Hospitality and leisure workers, who staff restaurants, bars, and hotels, and who had to bear the brunt of pandemic for low wages, are leaving the workforce, NPR reported. In April, more than 740,000 people left the sector. (John Partipilo for the Tennessee Lookout)
WASHINGTON — As the nation’s largest trade group for restaurant owners on Tuesday held a virtual version of its annual gathering to lobby Congress, advocates for a $15-per-hour minimum wage took aim at the powerful restaurant chains that they say are blocking legislation on a higher wage for tipped workers.
During their own virtual event, lawmakers such as Wisconsin Democratic Rep. Mark Pocan and advocates for raising the minimum wage sought to contrast the National Restaurant Association’s opposition to legislation that would raise the federal minimum wage with comments from the chief financial officer of Denny’s, one of the association’s members, that gradual increases in the minimum wage haven’t been a problem.
The diner chain’s CFO, Robert Verostek, said on an earnings call first reported by The Daily Poster that the company’s California restaurants “outperformed the system” during the time frame when California was increasing its required wage, which will reach $15 by 2023.
But in a letter to congressional leaders in February, the National Restaurant Association wrote:
“We share your view that a national discussion on wage issues for working Americans is needed—but the Raise the Wage Act is the wrong bill at the wrong time for our nation’s restaurants.”
“The CFO spoke the truth to the analysts, but meanwhile was funding the National Restaurant Association’s fight against one fair wage,” said Rosanna Weaver, a program manager who tracks CEO pay for As You Sow, a nonprofit shareholder advocacy group.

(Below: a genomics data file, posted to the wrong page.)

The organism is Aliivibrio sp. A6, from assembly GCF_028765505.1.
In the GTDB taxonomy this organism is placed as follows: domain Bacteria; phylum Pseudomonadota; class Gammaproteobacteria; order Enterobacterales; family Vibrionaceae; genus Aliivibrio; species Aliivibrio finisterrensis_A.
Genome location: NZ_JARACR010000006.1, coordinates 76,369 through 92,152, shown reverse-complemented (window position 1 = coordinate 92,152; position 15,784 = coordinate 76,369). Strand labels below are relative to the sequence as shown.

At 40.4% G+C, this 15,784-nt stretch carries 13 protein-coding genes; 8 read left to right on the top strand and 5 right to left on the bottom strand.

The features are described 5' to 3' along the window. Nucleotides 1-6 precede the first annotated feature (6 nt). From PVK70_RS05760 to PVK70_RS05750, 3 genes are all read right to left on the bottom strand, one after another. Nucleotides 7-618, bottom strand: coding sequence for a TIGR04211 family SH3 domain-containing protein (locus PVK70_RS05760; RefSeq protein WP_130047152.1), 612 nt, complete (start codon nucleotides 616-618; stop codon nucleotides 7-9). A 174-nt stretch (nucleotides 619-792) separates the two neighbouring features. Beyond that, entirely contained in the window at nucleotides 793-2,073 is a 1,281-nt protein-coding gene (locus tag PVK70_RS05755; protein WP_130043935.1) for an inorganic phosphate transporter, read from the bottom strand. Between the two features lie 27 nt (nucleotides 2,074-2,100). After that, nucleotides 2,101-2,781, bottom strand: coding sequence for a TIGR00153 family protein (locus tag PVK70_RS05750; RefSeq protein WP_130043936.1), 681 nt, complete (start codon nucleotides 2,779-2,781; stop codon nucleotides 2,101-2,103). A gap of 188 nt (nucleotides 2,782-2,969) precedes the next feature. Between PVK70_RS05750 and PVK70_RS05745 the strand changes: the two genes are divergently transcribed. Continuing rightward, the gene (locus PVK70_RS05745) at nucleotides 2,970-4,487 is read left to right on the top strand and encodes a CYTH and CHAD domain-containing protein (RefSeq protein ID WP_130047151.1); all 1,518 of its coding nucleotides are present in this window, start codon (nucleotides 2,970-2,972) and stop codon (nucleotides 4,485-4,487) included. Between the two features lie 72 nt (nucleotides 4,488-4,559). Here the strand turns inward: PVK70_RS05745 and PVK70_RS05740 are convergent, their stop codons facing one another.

The advocacy event, which featured restaurant workers and owners speaking about their experiences with the minimum wage, comes as Democrats in Congress are grappling with how to get a bill approving a $15-per-hour wage to the president’s desk.
President Joe Biden has said he supports such a hike, which would over time double the current $7.25 federal minimum wage. That rate was last increased in 2009.
The minimum wage is even lower for tipped workers, whose base wage before tips can be as little as $2.13 per hour. The minimum-wage bill pending in the House would gradually phase out that lower rate for tipped workers.
Seven states already require the full minimum wage, with tips in addition to that base pay: California, Oregon, Washington, Nevada, Minnesota, Montana and Alaska, said Saru Jayaraman, president of the advocacy group One Fair Wage.
Congress did not include a proposal for raising the minimum wage to $15 per hour in the last coronavirus aid package. The Senate parliamentarian had ruled that including it in that bill would violate the rules being used to pass the bill without any Republican votes.
The minimum wage hike was still proposed in the Senate as an amendment to the stimulus bill, and eight Senate Democrats voted against it, including Sen. Kyrsten Sinema, (D-Ariz.).
“We are going to get it through the Senate, no matter how many thumbs up, thumbs down, curtsies, you name it. We’re gonna get it done,” Pocan told advocates Tuesday, referring to the thumbs-down gesture given by Sinema when she voted against the minimum-wage hike amendment.
Pocan was one of several members of Congress to speak at Tuesday’s event, along with Sen. Bernie Sanders, a Vermont independent, and Reps. Andy Levin and Brenda Lawrence, both Michigan Democrats.
Lawrence described the lower minimum wage allowed for tipped workers as “an insult,” arguing that passing the minimum wage hike “will be a strong step in ensuring that every worker is treated with dignity and respect.”
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